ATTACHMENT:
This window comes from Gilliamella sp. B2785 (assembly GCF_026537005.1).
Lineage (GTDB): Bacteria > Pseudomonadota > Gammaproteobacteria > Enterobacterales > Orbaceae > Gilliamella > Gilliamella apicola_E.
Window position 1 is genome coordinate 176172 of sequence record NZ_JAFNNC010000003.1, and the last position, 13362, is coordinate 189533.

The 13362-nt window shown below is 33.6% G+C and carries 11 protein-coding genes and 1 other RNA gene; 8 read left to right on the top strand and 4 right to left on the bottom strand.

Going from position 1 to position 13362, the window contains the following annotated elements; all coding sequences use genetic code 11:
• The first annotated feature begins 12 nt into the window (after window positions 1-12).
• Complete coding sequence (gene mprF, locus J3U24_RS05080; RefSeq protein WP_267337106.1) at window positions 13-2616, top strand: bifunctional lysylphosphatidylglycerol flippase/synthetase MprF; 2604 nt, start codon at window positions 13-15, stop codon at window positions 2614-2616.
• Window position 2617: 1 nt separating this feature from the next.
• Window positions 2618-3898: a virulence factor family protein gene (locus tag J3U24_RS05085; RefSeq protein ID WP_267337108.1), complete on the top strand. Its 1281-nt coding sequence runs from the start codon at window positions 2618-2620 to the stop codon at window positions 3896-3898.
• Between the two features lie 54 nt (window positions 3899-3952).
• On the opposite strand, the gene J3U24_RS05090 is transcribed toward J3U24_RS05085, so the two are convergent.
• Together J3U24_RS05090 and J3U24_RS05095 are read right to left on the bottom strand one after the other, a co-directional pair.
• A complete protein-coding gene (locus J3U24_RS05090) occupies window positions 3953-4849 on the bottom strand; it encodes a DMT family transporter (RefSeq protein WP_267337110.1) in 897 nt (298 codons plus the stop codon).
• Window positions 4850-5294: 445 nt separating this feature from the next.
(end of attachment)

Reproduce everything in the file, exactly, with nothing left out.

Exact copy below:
This window comes from Gilliamella sp. B2785 (assembly GCF_026537005.1).
Lineage (GTDB): Bacteria > Pseudomonadota > Gammaproteobacteria > Enterobacterales > Orbaceae > Gilliamella > Gilliamella apicola_E.
Window position 1 is genome coordinate 176172 of sequence record NZ_JAFNNC010000003.1, and the last position, 13362, is coordinate 189533.

The 13362-nt window shown below is 33.6% G+C and carries 11 protein-coding genes and 1 other RNA gene; 8 read left to right on the top strand and 4 right to left on the bottom strand.

Going from position 1 to position 13362, the window contains the following annotated elements; all coding sequences use genetic code 11:
• The first annotated feature begins 12 nt into the window (after window positions 1-12).
• Complete coding sequence (gene mprF, locus J3U24_RS05080; RefSeq protein WP_267337106.1) at window positions 13-2616, top strand: bifunctional lysylphosphatidylglycerol flippase/synthetase MprF; 2604 nt, start codon at window positions 13-15, stop codon at window positions 2614-2616.
• Window position 2617: 1 nt separating this feature from the next.
• Window positions 2618-3898: a virulence factor family protein gene (locus tag J3U24_RS05085; RefSeq protein ID WP_267337108.1), complete on the top strand. Its 1281-nt coding sequence runs from the start codon at window positions 2618-2620 to the stop codon at window positions 3896-3898.
• Between the two features lie 54 nt (window positions 3899-3952).
• On the opposite strand, the gene J3U24_RS05090 is transcribed toward J3U24_RS05085, so the two are convergent.
• Together J3U24_RS05090 and J3U24_RS05095 are read right to left on the bottom strand one after the other, a co-directional pair.
• A complete protein-coding gene (locus J3U24_RS05090) occupies window positions 3953-4849 on the bottom strand; it encodes a DMT family transporter (RefSeq protein WP_267337110.1) in 897 nt (298 codons plus the stop codon).
• Window positions 4850-5294: 445 nt separating this feature from the next.